Japanese retail investors have placed a $270m valuation on the company behind the nation’s most elite toaster — a contraption that has made breakfast into an art form, took 20 years to perfect and whose designer was once reduced to tears by a loaf of bread.
Shares in Balmuda, a boutique consumer electronics company that also makes vacuum cleaners, kettles and what it describes as an “adults-only” curry sauce, leapt 88 per cent on their first day of trading in Tokyo on Wednesday. The company, which promotes its $400 rice-cooker with a pledge of plumper grains and greater energy efficiency, only began selling products outside Japan and South Korea earlier this year.
Founded in 2003 by the school dropout and self-taught designer Gen Terao, Balmuda has thrived on its small but perfectly formed range of products: minimalist-looking Bluetooth speakers, fans and camping lanterns that are crafted to compete with the output of Japanese white-goods giants such as Panasonic and Toshiba. Despite the company’s renown, it remains a minnow whose performance has not always been as explosive as its stock market debut. Full-year operating profits for 2019 were 35 per cent lower than the same period a year earlier at ¥1bn ($9.6m).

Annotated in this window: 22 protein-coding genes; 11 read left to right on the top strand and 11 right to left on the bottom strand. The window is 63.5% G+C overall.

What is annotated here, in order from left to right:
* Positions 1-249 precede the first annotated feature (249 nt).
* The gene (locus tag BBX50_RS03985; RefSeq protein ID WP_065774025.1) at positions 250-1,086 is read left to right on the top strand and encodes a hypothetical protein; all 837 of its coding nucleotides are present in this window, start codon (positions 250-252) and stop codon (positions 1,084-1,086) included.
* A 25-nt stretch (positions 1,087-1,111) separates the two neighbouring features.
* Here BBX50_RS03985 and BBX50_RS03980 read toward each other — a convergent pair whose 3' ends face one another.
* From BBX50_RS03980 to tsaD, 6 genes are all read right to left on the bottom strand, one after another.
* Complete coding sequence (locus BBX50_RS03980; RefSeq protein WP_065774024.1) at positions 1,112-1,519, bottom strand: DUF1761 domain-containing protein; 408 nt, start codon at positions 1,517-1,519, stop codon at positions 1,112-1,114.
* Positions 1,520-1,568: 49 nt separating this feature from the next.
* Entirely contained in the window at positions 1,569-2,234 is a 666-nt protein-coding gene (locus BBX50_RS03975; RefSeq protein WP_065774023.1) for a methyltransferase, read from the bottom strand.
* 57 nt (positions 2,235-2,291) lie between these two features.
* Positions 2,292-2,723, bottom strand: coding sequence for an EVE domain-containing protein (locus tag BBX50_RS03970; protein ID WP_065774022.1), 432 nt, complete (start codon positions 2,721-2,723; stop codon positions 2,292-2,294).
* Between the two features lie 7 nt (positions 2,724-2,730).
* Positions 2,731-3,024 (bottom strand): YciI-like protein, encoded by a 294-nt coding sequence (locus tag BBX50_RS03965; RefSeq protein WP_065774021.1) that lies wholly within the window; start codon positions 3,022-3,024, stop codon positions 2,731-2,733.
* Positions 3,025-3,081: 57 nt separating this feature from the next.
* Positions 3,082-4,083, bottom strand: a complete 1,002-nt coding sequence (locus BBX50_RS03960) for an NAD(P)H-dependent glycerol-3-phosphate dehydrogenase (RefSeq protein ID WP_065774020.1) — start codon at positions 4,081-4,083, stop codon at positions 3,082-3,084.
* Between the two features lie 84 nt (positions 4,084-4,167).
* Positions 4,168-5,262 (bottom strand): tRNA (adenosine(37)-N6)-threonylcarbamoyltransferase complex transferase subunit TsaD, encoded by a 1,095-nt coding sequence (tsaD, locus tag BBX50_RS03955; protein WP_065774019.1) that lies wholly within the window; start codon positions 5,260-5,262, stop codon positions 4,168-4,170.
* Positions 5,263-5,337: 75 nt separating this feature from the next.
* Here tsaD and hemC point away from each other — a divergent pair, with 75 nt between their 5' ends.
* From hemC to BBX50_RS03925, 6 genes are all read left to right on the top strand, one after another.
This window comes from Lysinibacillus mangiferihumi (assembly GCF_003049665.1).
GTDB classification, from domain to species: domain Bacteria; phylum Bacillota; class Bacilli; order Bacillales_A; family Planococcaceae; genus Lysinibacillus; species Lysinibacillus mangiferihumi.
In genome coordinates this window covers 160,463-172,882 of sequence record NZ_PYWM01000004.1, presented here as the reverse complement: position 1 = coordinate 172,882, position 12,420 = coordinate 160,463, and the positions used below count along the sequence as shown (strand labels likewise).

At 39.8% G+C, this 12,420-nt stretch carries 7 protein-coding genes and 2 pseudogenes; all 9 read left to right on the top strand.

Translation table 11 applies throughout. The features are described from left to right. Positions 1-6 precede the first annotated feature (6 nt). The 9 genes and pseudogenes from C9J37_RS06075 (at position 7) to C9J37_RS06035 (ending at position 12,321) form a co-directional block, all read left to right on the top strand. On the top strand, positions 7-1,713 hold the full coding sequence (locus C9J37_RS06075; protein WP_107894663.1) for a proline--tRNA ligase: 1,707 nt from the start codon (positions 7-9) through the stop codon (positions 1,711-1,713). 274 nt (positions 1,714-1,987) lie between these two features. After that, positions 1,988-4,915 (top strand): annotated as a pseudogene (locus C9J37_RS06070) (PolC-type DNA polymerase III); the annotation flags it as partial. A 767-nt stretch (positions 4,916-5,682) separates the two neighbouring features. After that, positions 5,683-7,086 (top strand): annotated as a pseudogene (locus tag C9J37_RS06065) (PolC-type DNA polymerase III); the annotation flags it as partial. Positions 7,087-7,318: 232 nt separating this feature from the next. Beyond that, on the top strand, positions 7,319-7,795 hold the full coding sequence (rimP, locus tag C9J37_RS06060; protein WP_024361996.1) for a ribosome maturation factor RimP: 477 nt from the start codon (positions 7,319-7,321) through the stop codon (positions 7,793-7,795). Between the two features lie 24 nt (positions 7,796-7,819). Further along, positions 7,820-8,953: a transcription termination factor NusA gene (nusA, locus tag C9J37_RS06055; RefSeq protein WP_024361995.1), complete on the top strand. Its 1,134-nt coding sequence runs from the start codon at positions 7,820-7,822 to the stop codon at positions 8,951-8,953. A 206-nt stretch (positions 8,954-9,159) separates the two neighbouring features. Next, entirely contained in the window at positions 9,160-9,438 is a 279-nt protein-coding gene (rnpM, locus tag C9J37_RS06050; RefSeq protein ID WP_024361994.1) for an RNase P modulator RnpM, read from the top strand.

The group, which accompanies descriptions of its products with whimsical, cosy origin stories of rain-soaked barbecues and croissants so good they made Mr Terao shout for joy, has had devoted fans since its outset. But Balmuda hit mainstream prominence in 2015 with the release of The Toaster, which, for $220, promises the toast nirvana of external crispiness and internal, exquisite fluffiness.
It achieves this through, among other innovations, a steamer that the user first has to fill with water using a tiny measuring cup that comes with the device and has itself become an object of deep reverence for aficionados of Japanese design.
The company’s website devotes a substantial section to the toaster’s extraordinary abilities when it comes to the science of cheese-on-toast — a quest that Mr Terao claims arises from an ambition to recapture a definitive version of the dish he once ate on a skiing holiday.
The stock’s first-day surge crystallised retail investor excitement around a heavily oversubscribed initial public offering where Balmuda raised $30m and was, said brokers, able to price the stock at the top of the indicative range. The shares listed on Tokyo’s Mothers market for start-ups — a board that lists 334 companies and whose benchmark index hit all-time highs earlier this year.
Balmuda is one of 26 companies scheduled to list in Tokyo between December 15 and the end of the month as an unprecedented concentration of IPOs follows months of new issuance drought earlier in the year.
The ranks of Japanese retail investors swelled by more than 1m in 2020 as enforced homeworking for many Japanese companies created zones of daytime boredom that many filled by signing up to online trading accounts and investing mostly in Mothers-listed stocks.